How do you adapt the needs of different clients in content development?
Each piece of content for clients needs to sound like something that would come from their organization. A business client would not have the same type of content as a business client, and certain business-to-business industries sound vastly different from business-to-consumer enterprises. It can be difficult to learn exactly what type of content you need to create for certain clients, though. Here are some ways to adapt content to meet your clients’ individual needs every time.
Develop a Style Guide
Creating and using a style guide for client content can make it easier to determine how to write using their voice. Your style guide should answer questions such as:
- Does the client like to use a first-person “I” or a collective “we?”
- Is the voice of content casual or formal?
- How do Twitter, LinkedIn, and Facebook profiles differ from each other?
- What are good pages to link to, and which don’t help competitors?
- What acronyms and other terminology will the audience not need defined for them?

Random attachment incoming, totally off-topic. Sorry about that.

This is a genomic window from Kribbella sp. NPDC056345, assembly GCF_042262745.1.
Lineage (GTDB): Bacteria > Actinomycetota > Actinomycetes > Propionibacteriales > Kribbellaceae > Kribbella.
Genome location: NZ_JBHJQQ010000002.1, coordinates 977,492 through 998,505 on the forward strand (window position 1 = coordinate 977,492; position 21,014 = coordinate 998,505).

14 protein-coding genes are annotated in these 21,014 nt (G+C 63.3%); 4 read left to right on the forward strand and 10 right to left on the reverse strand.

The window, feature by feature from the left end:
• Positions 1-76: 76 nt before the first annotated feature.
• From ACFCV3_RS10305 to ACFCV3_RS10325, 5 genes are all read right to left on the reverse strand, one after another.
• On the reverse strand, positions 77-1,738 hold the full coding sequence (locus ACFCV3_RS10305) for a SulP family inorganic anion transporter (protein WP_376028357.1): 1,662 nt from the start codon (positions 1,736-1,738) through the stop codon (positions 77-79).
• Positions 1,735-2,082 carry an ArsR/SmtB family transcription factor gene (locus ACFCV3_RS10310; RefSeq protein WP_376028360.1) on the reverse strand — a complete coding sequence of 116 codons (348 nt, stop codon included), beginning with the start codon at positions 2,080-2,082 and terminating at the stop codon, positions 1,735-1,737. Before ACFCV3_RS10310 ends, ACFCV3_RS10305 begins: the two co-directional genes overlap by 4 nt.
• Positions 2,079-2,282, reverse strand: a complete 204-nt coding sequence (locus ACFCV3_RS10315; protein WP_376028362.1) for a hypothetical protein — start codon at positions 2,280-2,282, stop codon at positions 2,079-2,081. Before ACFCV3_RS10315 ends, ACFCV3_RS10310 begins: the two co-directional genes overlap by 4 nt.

It can take time to get answers to all of these questions, but once you’ve received them, you can develop an effective style guide that you can use as a reference when creating content.
Understand the Client’s Specific Goals and Audience
Goals and audiences vary greatly depending on the industry. For instance, a company that wants to sell to technologically in-tune customers might be free to use complex terminology and more formal content to explain their products. At the same time, a nonprofit trying to raise awareness for a specific cause might use a more casual voice to communicate with less informed individuals.
Once you figure out a client’s goals, you can then determine the type of audience they want to speak to and influence.
Practice Content Creation
The only way to get a better idea of what your clients want is to write a lot of content for them until you’ve figured out their voice. If they have changes to make, you can always keep adjusting the voice and tone until you’ve met the client’s needs.